Each month I teach a small group of expecting parents about the labor and delivery process and each month I ask, who’s been told to “kegel?” [The majority of hands go up.] Then I say, “great! Can one of your explain how to do a kegel for those that might not know.” There is always one eager student who answers quickly: “squeeze like you’re trying to stop the flow of urine.”
Here’s the thing. The vagina and the surrounding muscles of the pelvic floor do not actively help push a baby out. I understand why you might have thought that. No one really learns about childbirth (before they come to class) but it’s not true. Vaginas don’t push babies out. Uterus’ push babies out. “Tight vaginas” can even cause some trouble when it comes to labor AND postnatal recovery.
Let me explain!
Check out this image of the pelvic floor.
There are 14 muscles that run from pubic bone to tail bone and from sitz bone to sitz bone. The pelvic floor is akin to having an artisanal woven basket between your legs, especially created to help you eliminate waste (from bowel and bladder), support internal organs and your general upright structure, and provide sexual pleasure! The pelvic floor has very important jobs to do.The muscles around the vaginal opening are, in general, tight on all of us. If you’re curious, I would highly recommend seeing a pelvic health specialist for a prenatal or postpartum evaluation! They are not always tight, just often. The reason I don’t want to you to super-kegel your way through labor-preparation is because tight muscles are more likely to tear under pressure! t.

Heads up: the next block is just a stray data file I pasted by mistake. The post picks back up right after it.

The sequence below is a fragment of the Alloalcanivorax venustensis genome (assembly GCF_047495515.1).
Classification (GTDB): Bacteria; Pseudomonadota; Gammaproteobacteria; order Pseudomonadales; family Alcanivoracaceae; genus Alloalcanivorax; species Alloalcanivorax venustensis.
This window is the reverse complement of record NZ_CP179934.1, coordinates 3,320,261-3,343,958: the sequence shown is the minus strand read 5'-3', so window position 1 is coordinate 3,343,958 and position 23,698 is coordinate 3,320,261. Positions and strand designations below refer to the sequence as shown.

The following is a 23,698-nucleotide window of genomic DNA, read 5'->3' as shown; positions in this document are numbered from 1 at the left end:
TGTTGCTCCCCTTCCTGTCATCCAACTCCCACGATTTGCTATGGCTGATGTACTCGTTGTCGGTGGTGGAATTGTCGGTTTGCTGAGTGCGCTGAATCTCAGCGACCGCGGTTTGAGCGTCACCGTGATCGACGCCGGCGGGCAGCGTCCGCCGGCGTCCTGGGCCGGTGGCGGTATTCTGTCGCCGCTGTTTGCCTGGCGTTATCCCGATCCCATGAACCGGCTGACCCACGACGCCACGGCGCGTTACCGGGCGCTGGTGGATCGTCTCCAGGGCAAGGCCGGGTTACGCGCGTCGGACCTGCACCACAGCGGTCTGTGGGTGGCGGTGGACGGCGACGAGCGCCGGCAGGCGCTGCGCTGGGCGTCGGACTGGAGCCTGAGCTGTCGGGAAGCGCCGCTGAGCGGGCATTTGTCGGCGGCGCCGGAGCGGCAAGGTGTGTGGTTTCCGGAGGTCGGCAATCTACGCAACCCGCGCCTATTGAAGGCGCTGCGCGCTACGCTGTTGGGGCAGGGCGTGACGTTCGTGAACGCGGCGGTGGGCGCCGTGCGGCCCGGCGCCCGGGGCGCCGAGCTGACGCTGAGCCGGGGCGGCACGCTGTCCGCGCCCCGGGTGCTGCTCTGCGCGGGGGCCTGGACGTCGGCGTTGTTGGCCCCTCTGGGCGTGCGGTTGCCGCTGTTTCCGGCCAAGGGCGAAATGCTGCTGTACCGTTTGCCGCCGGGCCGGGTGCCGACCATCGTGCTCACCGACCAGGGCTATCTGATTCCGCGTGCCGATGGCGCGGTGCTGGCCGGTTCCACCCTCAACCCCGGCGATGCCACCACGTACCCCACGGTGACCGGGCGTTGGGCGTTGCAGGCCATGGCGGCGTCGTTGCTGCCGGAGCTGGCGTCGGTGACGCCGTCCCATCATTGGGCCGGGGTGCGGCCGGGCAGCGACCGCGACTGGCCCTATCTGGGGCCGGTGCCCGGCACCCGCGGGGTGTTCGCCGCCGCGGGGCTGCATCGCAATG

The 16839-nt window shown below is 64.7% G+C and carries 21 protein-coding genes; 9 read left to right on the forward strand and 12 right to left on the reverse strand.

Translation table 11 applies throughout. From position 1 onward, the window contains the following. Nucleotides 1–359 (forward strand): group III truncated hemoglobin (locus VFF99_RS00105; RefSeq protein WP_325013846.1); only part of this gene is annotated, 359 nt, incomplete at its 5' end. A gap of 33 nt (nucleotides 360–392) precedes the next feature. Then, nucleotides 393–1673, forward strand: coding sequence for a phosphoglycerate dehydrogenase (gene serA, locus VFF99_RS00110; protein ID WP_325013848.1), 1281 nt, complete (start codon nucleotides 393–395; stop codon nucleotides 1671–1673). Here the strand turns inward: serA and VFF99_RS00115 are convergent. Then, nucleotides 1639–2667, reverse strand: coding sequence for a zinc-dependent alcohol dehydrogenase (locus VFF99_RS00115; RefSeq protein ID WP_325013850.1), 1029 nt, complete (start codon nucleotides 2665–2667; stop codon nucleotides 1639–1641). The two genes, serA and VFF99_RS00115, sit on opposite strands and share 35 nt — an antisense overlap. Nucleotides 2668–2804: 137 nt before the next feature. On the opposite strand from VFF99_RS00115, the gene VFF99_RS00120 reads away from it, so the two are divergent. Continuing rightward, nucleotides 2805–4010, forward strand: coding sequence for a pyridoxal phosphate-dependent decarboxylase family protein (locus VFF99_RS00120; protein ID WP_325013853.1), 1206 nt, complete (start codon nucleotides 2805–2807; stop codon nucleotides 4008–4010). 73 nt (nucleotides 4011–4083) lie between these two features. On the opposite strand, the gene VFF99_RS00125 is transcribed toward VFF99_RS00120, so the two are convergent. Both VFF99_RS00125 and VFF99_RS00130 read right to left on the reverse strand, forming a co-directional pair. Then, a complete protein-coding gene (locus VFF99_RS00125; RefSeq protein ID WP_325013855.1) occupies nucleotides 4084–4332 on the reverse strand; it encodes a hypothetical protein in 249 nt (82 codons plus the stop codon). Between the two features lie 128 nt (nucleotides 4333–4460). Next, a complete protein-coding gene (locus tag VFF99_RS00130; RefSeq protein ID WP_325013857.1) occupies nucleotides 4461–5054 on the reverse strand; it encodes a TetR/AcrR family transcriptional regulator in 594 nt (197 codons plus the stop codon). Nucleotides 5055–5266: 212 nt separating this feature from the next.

That said, if you did want to kegel to “strengthen” the pelvic floor muscles, “squeezing like you’re trying to stop the flow of urine” wouldn’t be the way to go. If you look at the picture again, the muscles around the vagina are just part of the equation.
Excuse my language, but can you squeeze like you are stopping the flow of urine at the same time as you are holding in a fart? Let go and try again. There it is!? Now you have access to the front and back of the pelvic floor muscles! If you can do it one more time – stopping urine, holding in a fart, and pull your low belly in you're on your way.
WAIT WAIT WAIT! For labor preparation specifically, I really want you to focus on the release. When a baby passes through the vaginal canal, the muscles of the pelvic floor should be used to relaxing and releasing.
Let’s go the other way.
Can you try to push out a drop of urine? Let go. Can you try and push out a drop of urine at the same time as pushing out a fart? Again, excuse my language! Can you try and push out a drop of urine at the same time as pushing out a fart and see if you can let your belly go (presses out and away from you)? That’s it. That is your pelvic floor release. Some women will describe this as finding a bulging sensation. in their pelvic floor or between their legs. If you do it a few more times, you may really notice how and why this would be useful for labor preparation. We want our muscles and tissues to be comfortable spending time in their relaxed state so they are happy to do so when a baby passes through. BUT, we don’t want them to live here. Be mindful of checking in with your range of motion (contraction and release) but do not force your body in either direction, or over do the “exercise.”
Can you move through the full range of motion seamlessly? Imagining moving a dimmer as opposed to a light switch. Can you coordinate with breath? Exhale contract, inhale release. It’s a challenge! Reaching out to a pelvic floor specialist is always a good decision. They can help you assess your personal situation and give you a a targeted plan!
You can also look into Perineal Massage for labor preparation and if you have friends abroad think about getting your hands on an Epi-No.